Journal of Gastrointestinal Surgery

, Volume 19, Issue 10, pp 1889–1899 | Cite as

Perioperative Management of Hilar Cholangiocarcinoma

  • Katherine E. Poruk
  • Timothy M. Pawlik
  • Matthew J. WeissEmail author
Review Article



Cholangiocarcinoma is the most common primary tumor of the biliary tract although it accounts for only 2 % of all human malignancies. We herein review hilar cholangiocarcinoma including its risk factors, the main classification systems for tumors, current surgical management of the disease, and the role chemotherapy and liver transplantation may play in selected patients.


We performed a comprehensive literature search using PubMed, Medline, and the Cochrane library for the period 1980–2015 using the following MeSH terms: “hilar cholangiocarcinoma”, “biliary cancer”, and “cholangiocarcinoma”. Only recent studies that were published in English and in peer reviewed journals were included.


Hilar cholangiocarcinoma is a disease of advanced age with an unclear etiology, most frequently found in Southeast Asia and relatively rare in Western countries. The best chance of long-term survival and potential cure is surgical resection with negative surgical margins, but many patients are unresectable due to locally advanced or metastatic disease at diagnosis. As a result of recent efforts, new methods of management have been identified for these patients, including preoperative portal vein embolism and biliary drainage, neoadjuvant chemotherapy with subsequent transplantation, and chemoradiation therapy.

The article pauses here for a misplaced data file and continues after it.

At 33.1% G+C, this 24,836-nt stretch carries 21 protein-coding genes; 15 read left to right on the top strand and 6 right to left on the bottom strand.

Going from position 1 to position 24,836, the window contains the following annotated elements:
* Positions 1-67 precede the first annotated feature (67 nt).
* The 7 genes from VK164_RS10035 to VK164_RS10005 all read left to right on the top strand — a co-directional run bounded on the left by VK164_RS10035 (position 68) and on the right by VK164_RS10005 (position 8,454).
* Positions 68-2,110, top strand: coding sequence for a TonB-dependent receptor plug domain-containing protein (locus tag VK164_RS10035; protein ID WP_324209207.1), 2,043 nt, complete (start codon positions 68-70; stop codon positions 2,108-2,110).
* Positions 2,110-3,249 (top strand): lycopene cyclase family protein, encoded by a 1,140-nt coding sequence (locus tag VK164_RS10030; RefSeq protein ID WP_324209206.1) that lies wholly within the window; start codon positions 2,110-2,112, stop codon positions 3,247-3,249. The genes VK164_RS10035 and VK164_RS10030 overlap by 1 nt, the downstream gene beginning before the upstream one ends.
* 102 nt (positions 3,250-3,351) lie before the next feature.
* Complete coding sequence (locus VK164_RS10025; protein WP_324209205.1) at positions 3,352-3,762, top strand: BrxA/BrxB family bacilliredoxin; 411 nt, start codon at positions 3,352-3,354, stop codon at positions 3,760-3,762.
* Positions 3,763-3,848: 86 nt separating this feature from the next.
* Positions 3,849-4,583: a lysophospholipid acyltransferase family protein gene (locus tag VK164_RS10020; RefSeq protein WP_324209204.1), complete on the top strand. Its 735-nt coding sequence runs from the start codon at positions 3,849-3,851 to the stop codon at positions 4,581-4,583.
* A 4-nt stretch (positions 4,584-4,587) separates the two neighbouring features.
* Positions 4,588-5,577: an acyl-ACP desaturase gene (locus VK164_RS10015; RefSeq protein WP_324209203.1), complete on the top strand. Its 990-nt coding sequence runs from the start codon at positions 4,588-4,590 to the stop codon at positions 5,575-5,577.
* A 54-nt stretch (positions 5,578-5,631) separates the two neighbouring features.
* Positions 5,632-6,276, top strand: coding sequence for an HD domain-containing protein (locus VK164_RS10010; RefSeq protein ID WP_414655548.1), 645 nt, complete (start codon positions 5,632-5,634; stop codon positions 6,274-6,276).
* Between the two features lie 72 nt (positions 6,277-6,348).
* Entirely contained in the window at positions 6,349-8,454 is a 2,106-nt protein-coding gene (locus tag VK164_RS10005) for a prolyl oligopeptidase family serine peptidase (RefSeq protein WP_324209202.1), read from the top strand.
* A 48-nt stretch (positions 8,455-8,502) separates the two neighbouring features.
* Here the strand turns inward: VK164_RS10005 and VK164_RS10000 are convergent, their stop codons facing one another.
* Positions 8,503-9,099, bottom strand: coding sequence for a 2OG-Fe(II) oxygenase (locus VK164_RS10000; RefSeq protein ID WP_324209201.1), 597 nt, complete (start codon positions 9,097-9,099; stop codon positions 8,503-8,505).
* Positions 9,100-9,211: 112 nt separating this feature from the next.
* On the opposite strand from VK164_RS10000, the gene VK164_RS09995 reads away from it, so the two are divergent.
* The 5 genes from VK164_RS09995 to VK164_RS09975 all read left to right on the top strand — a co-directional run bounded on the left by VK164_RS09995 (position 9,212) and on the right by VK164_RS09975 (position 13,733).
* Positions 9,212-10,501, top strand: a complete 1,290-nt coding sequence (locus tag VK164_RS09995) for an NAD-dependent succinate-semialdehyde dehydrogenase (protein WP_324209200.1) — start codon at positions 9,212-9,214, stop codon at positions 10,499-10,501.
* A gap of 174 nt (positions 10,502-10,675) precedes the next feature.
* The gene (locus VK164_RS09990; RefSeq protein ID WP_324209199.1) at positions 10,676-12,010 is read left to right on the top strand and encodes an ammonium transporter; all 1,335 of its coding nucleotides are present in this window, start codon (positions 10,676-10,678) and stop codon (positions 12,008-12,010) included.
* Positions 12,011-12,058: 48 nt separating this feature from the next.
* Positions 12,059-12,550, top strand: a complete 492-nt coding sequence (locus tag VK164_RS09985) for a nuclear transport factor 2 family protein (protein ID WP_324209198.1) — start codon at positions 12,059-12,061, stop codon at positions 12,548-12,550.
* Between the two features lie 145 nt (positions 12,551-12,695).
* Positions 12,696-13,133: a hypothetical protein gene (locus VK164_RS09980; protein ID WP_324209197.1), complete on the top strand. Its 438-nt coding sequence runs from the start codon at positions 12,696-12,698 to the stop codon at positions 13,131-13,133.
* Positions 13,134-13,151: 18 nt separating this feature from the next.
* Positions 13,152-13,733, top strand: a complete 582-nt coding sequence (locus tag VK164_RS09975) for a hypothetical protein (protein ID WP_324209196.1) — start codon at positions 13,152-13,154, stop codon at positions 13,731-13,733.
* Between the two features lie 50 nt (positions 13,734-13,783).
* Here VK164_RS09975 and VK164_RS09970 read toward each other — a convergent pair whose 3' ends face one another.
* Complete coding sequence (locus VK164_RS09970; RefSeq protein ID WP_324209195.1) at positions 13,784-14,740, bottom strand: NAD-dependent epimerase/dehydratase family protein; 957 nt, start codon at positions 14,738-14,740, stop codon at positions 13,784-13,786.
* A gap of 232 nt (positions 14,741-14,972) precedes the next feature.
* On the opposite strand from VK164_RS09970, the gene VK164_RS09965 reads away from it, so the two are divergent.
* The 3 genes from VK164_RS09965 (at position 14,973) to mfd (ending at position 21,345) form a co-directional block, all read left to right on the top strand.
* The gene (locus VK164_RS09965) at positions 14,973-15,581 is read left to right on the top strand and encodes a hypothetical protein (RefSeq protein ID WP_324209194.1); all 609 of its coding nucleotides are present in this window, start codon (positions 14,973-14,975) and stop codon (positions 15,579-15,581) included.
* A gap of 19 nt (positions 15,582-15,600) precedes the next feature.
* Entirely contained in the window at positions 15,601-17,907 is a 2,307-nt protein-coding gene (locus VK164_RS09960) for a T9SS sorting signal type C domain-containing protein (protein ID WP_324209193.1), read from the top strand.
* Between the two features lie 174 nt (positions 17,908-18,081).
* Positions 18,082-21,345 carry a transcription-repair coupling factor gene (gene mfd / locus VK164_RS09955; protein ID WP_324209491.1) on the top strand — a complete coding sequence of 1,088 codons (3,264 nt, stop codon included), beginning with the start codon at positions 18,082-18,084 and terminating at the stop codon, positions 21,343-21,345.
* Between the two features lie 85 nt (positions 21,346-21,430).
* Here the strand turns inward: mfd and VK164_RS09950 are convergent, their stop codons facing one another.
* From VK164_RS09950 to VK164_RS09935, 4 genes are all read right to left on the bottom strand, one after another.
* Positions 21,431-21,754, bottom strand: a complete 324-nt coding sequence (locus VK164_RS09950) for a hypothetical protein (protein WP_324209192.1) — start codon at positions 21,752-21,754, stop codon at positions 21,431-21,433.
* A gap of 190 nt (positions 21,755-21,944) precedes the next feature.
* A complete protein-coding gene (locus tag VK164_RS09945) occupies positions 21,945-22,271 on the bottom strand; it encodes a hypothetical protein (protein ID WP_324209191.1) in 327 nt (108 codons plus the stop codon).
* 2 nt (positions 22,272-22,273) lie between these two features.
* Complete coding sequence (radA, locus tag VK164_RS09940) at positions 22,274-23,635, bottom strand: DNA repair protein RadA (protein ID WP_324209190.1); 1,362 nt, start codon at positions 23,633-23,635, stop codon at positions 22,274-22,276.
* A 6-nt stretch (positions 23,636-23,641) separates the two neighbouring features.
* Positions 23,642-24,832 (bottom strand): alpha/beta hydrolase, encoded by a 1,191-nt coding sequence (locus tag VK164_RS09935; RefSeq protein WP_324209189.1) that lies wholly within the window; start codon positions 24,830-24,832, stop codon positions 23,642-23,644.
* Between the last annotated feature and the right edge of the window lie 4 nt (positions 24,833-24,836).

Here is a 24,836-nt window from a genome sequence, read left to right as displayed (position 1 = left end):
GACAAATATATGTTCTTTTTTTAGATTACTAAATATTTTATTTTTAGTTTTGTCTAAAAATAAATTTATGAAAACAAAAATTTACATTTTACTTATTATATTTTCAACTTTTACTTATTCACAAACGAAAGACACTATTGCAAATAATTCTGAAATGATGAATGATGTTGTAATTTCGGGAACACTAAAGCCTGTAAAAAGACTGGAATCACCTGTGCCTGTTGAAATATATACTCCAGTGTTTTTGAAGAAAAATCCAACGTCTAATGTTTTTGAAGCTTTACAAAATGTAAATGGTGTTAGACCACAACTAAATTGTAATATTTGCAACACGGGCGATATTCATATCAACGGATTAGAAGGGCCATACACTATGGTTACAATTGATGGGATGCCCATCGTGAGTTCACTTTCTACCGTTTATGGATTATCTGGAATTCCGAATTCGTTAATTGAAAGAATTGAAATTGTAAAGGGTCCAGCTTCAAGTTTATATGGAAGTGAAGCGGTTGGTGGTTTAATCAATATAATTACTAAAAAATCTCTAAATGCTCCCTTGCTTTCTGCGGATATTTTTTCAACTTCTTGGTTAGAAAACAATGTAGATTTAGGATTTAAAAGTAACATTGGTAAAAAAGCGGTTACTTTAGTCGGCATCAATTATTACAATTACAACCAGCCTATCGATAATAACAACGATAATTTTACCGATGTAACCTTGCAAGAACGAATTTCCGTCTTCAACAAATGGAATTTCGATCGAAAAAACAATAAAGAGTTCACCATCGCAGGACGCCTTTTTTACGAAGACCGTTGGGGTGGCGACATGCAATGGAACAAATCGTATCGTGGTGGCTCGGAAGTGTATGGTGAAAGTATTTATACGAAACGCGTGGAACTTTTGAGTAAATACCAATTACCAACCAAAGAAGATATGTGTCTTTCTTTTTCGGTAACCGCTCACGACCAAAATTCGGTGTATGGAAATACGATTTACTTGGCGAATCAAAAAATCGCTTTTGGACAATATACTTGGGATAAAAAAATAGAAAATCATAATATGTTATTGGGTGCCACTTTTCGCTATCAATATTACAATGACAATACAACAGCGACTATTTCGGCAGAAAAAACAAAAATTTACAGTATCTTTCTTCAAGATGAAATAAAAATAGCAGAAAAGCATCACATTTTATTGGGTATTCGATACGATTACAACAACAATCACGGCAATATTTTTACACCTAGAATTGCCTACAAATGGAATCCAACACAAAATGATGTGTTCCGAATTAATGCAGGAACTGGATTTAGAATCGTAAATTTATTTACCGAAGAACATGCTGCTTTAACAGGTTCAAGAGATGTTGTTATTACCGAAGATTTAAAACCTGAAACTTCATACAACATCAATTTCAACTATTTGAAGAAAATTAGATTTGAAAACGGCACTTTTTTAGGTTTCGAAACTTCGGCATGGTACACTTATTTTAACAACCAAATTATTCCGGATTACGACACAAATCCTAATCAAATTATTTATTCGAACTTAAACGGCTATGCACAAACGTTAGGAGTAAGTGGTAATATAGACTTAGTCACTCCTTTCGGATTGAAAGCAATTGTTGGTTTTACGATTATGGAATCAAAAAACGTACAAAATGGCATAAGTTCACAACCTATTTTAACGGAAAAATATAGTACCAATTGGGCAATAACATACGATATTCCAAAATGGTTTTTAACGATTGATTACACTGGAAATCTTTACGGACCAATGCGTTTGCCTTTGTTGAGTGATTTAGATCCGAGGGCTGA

Current management of hilar cholangiocarcinoma depends on extent of the tumor at presentation and includes surgical resection, liver transplantation, portal vein embolization, and chemoradiation therapy. Our understanding of hilar cholangiocarcinoma has improved in recent years and further research offers hope to improve the outcome in patients with these rare tumors.


Hilar cholangiocarcinoma Biliary cancer 


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Copyright information

© The Society for Surgery of the Alimentary Tract 2015

Authors and Affiliations

  • Katherine E. Poruk
    • 1
  • Timothy M. Pawlik
    • 1
  • Matthew J. Weiss
    • 1
    Email author
  1. 1.Department of SurgeryThe Johns Hopkins University School of MedicineBaltimoreUSA

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